- The UN Security Council has today told United Nations peacekeepers in the eastern Democratic Republic of Congo (DRC) to prioritise the protection of civilians, including humanitarian personnel, as the number of attacks on aid workers have been on the increase.
The UN says the attacks on aid workers, some of them deadly, have passed 100 since the start of 2008.
“As we pass this awful threshold of 100 reported attacks on aid workers in the DRC this year, I insist in the strongest terms that all the armed groups operating in that country, including the national army, ensure the safety of these essential staff, not least for the sake of the people they are desperately trying to help,” UN Under-Secretary-General for Humanitarian Affairs John Holmes said in a separate statement.
The upsurge in fighting in the eastern part of the country has driven over 250,000 more people from their homes since August, the UN has reported.
In unanimously adopted resolutions the UN Security Council extended the mandate of the 20,000-strong UN Mission in DRC, known by its French acronym MONUC, for another year until 31 December 2009, and renewed until 30 November 2009, sanctions intended to stem the illicit flow of weapons into the DRC and the illicit export of mineral resources that have been said to be fuelling the rebel groups.
The Council further condemned the mainly Tutsi rebel Congrès national pour la Défense du people (CNDP) for repeated military offensives which have caused massive displacement of populations in North Kivu province, and the illegal presence of the mainly Hutu Forces Démocratiques de Libération du Rwanda (FDLR) which it said “represent one of the primary causes for the conflict in the region.” It also denounced attacks by the rebel Ugandan Lord’s Resistance Army (LRA) in Orientale Province and the resumption of hostilities by illegal armed groups in Ituri province.
It expressed “extreme concern at the deteriorating humanitarian and human rights situation,” condemned “the targeted attacks against the civilian population, sexual violence, recruitment of child soldiers and summary executions,” and stressed the urgent need for the DRC government in cooperation with MONUC and other actors to end abuses carried out by militias, armed groups, and elements of the government army, police and security services.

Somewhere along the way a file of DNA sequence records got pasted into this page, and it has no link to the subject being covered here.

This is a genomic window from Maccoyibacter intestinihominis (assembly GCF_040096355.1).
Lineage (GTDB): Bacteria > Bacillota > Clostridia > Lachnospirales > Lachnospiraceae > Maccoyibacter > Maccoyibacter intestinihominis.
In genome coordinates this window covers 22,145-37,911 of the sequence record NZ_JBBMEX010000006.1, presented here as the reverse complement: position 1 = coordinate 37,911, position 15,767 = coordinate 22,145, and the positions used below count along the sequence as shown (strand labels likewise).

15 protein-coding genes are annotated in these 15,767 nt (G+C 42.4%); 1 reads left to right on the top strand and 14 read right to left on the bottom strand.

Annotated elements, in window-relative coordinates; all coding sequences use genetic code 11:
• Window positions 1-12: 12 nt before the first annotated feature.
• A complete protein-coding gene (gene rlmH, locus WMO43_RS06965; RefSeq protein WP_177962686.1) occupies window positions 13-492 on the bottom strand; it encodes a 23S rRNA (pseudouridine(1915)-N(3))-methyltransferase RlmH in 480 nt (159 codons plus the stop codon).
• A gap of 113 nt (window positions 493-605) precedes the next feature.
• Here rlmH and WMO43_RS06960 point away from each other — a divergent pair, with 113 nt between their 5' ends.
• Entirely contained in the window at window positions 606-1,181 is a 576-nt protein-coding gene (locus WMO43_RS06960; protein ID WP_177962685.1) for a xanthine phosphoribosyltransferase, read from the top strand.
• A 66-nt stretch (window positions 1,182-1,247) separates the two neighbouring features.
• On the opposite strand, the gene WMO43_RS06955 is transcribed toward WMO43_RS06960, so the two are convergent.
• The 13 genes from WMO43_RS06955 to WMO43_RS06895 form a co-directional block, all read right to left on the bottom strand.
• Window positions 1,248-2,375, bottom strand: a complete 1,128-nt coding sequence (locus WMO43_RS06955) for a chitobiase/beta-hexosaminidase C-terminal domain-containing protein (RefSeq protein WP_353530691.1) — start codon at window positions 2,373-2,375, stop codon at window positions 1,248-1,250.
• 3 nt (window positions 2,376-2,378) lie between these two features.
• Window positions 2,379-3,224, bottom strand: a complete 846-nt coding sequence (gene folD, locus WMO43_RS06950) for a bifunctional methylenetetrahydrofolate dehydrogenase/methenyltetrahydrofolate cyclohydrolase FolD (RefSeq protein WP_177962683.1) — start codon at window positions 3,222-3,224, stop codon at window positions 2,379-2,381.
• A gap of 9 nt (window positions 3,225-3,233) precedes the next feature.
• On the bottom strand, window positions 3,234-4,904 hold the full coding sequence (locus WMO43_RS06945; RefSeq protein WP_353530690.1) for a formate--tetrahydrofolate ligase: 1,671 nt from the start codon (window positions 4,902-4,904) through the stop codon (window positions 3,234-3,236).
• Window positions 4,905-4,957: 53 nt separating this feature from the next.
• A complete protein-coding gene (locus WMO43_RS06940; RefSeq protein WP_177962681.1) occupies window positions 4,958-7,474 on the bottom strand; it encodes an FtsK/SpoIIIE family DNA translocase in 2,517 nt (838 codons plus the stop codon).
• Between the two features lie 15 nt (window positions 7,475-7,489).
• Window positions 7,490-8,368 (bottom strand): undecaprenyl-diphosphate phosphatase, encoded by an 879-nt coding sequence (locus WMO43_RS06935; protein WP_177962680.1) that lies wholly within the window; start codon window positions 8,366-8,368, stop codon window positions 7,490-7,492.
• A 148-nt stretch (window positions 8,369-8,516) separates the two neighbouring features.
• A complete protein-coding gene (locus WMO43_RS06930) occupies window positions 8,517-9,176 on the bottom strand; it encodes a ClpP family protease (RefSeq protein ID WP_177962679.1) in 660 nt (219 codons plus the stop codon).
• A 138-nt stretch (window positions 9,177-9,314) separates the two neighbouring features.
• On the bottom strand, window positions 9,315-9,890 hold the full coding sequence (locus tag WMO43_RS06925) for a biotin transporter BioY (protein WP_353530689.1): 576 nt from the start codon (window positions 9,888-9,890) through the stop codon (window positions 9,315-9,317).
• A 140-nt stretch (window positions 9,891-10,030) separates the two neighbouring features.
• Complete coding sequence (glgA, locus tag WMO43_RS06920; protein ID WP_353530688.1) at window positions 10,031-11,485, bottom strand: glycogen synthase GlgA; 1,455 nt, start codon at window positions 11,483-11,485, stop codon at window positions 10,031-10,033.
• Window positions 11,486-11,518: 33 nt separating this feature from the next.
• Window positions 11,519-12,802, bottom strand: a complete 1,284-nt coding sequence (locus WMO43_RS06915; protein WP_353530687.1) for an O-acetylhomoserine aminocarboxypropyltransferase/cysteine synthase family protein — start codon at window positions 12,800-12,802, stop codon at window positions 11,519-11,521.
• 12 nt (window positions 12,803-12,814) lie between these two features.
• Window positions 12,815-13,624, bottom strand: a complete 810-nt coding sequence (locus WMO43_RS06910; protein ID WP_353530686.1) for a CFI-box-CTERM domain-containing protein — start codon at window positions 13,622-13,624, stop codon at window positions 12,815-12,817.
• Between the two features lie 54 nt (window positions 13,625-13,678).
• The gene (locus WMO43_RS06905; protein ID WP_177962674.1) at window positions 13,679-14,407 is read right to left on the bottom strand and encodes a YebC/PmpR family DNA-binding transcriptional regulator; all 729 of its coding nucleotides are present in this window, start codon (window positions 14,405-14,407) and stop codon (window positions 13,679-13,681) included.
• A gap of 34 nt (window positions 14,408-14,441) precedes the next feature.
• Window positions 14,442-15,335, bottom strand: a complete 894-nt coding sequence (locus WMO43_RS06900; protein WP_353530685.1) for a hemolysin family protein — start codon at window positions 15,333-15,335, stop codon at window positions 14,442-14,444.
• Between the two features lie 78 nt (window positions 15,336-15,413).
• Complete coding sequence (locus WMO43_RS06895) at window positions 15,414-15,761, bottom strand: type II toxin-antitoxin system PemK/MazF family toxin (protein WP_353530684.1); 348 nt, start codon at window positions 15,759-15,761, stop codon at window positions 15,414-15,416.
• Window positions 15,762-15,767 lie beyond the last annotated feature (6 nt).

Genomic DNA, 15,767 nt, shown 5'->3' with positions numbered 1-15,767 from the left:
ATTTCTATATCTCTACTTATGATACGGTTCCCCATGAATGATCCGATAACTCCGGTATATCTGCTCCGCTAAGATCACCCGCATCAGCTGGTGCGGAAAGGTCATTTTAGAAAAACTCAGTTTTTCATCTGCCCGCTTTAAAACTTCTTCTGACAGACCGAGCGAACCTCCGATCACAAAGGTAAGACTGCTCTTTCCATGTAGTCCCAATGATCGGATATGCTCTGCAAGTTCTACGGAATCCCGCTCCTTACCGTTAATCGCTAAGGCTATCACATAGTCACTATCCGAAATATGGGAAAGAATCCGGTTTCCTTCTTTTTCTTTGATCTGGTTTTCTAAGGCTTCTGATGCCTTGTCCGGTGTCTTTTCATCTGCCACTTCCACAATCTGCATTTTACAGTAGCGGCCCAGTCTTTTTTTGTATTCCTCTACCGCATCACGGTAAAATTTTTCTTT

The Council further called on MONUC, using “all necessary means within the limits of its capacity” and working in close cooperation with the DRC government, to make the protection of civilians, including aid workers, a priority, contribute to improved security for the provision of humanitarian aid, and assist the voluntary return of refugees and internally displaced persons.
The statement also outlined the Mission role in the DRC as to deter the use of force by any armed group, foreign or Congolese, coordinate operations with the Government army’s integrated brigades and support operations led by these brigades to disarm recalcitrant local and foreign armed groups to ensure their participation in the disarmament, demobilisation, repatriation, resettlement and reintegration processes.
The Council stressed the importance of MONUC implementing the mandate fully, “including through robust rules of engagement,” and called on the Mission to strengthen its efforts to prevent and respond to sexual violence, “including through training for the Congolese security forces,” in light of the scale and severity of such abuses by armed elements.
It also urged the DRC and Rwandan governments to take concrete steps to defuse tensions and reiterated its demand that all armed groups, in particular the CNDP, the FDLR and the LRA, immediately stop recruiting and using children and release all children associated with them.
Meanwhile, the UN Secretary-General's special envoy for the Great Lakes Region, Olusegun Obasanjo has described talks he is leading between the DRC government and a leading rebel group in the east, as both difficult and encouraging.
Reporting on the “dialogue” he is facilitating, Mr Obasanjo noted that the CNDP had refused to sign a draft cessation of hostilities agreement to strengthen unilateral ceasefire declarations already made by both sides and declined to recommit itself to its own unilateral ceasefire.
Instead, he said it alleged that the government army had occupied positions from which it had voluntarily withdrawn under its own ceasefire. But investigations by mediators proved the allegations to be unfounded, Mr Obasanjo said.
He said both sides, have however, confirmed their continued commitment to the dialogue and are scheduled to hold their next meeting on 7 January.
As violence surged in the DRC uprooting thousands of people from their villages, the UN mission in the country has also come under fire including from civilians who accused the mission of failing to protect them.
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